Dr. Ada is new Education chief

Posted on Dec 03 2019

Dr. Alfred Ada

Dr. Alfred Ada is the new Education commissioner, taking over the post left vacant by Glenn Muña, who resigned from the Public School System in November.

Ada, who was selected by the CNMI Board of Education last week, served his first day as commissioner yesterday, saying he is ready to hurdle all the challenges that PSS faces.

Ada was welcomed by key PSS staff and personnel at the PSS Education Commissioner’s Office on Capital Hill yesterday.

In a later interview with Saipan Tribune, Ada said that he received notice of his acceptance from BOE vice chair Herman Atalig on Friday. “He called me to congratulate me and I was very happy. …I walked into the interview with an open mind, saying if I get chosen to be commissioner, then I understand it’s time,” Ada said.

He cites former Education commissioner Dr. Rita Hocog Inos as his inspiration as she was his mentor during his earlier time with PSS. Ada said it was actually Inos who told him that he would be a perfect fit as commissioner.

“It was not until she believed in me and told me that I could be commissioner someday, and I am thankful for her support,” he said.

Ada is no stranger to the education field, as he has over 25 years of experience as a teacher at San Vicente Elementary School and Tanapag Elementary School, and served as a literacy coach at Kagman Elementary School prior to becoming commissioner. Ada also served as principal of both William S. Reyes Elementary School and Kagman High School.

In the U.S. mainland, Ada was a licensed substitute teacher at Multnomah County, Portland.

“I came back to Saipan with my personal and professional goals interwoven, and the opportunity and dream to lead PSS brought me home,” he said.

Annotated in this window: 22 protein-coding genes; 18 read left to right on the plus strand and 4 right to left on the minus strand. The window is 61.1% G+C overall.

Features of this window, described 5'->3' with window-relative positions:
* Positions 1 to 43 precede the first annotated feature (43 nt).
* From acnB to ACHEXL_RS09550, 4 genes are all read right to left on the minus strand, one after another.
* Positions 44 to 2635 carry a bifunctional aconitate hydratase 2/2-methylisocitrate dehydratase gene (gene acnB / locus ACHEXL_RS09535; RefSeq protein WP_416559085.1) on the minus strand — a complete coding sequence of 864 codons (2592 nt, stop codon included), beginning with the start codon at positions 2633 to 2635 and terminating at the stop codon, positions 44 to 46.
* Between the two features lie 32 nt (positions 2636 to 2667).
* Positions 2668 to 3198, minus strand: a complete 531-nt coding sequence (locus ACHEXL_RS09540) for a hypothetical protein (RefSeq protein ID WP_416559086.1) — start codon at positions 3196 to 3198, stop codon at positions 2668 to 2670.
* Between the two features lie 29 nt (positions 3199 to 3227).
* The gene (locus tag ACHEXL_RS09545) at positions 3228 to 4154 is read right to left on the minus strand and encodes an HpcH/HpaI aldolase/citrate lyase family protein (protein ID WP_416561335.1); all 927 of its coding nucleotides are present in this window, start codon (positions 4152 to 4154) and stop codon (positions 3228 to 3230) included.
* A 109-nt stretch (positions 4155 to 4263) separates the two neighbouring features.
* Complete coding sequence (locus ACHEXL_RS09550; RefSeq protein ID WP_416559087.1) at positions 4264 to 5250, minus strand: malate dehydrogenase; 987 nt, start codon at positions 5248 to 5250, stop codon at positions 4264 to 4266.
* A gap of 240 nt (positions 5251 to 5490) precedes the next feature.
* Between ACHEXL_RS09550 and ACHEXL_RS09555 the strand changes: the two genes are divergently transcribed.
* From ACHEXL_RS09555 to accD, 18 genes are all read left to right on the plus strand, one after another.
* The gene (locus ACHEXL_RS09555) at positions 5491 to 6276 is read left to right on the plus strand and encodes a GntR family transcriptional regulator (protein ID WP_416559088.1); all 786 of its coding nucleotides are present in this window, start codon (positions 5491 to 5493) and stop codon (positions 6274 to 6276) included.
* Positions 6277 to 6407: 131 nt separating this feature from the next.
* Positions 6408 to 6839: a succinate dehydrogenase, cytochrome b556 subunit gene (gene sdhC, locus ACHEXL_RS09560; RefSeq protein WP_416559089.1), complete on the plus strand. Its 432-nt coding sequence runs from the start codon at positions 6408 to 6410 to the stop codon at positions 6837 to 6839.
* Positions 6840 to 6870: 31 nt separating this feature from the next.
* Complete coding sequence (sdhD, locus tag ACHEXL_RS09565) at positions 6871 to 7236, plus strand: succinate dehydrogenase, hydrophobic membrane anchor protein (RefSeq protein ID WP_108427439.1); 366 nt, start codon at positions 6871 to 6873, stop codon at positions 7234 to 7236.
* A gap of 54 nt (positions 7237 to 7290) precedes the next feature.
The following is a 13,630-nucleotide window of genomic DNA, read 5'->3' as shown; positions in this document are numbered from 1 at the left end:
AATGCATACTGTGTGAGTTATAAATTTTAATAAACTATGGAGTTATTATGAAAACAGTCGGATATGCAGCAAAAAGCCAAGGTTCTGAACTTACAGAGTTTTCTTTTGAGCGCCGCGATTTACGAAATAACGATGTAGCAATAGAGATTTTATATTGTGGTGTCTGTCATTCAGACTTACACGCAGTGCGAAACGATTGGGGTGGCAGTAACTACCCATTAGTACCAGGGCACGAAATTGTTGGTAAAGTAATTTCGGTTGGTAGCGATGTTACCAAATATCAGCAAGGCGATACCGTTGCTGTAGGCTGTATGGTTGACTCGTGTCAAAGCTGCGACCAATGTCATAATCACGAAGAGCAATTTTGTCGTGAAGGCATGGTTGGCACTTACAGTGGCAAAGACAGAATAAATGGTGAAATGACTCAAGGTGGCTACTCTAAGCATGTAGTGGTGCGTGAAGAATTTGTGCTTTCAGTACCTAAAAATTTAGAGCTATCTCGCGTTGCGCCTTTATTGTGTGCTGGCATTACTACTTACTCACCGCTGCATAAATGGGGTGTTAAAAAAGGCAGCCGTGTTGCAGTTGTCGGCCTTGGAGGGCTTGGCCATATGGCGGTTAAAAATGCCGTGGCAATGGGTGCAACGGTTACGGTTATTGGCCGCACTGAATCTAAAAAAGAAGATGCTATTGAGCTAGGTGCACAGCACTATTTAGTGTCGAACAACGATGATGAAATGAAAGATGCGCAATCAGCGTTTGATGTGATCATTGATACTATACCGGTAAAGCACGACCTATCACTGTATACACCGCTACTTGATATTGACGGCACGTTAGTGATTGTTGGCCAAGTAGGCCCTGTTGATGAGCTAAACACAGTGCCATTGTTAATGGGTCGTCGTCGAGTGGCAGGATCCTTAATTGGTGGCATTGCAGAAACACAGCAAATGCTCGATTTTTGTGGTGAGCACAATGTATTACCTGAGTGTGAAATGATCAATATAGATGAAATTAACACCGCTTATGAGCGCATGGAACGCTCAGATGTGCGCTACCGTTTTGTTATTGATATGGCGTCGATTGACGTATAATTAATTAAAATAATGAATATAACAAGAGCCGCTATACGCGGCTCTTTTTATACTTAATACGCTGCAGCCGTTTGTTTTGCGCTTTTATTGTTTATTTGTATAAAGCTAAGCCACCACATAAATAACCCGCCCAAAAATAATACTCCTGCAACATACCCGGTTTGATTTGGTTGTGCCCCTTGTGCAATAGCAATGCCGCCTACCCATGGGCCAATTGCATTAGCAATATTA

He knows he has a lot of things to accomplish and Ada recognizes that PSS’ biggest challenge right now is its recovery after Super Typhoon Yutu in October 2018. He said he is aware that the repairs of schools is the priority and he intends to provide the support needed to create a “conductive environment in schools.”

He promises to spend time in the coming weeks and months to listen, learn, and observe to determine what should be PSS’ next steps.

“There are currently six schools observing half-day sessions and we intend to create balance in the scheduling, as other schools have more instructional time than these six schools,” he said.

Ada emphasized the importance of PSS preparing its students to become college-ready, career-ready, family- ready, community-ready, and world-ready. “This is the focus of our daily work and everything we do,” he said.

Marc Venus | Reporter
Marc Venus is the Saipan Tribune's public health and education reporter. He has an associate degree in Applied Sciences in Computer Applications and is working on his bachelor’s degree at the Northern Marianas College. Contact him at marc_venus@saipantribune.com.
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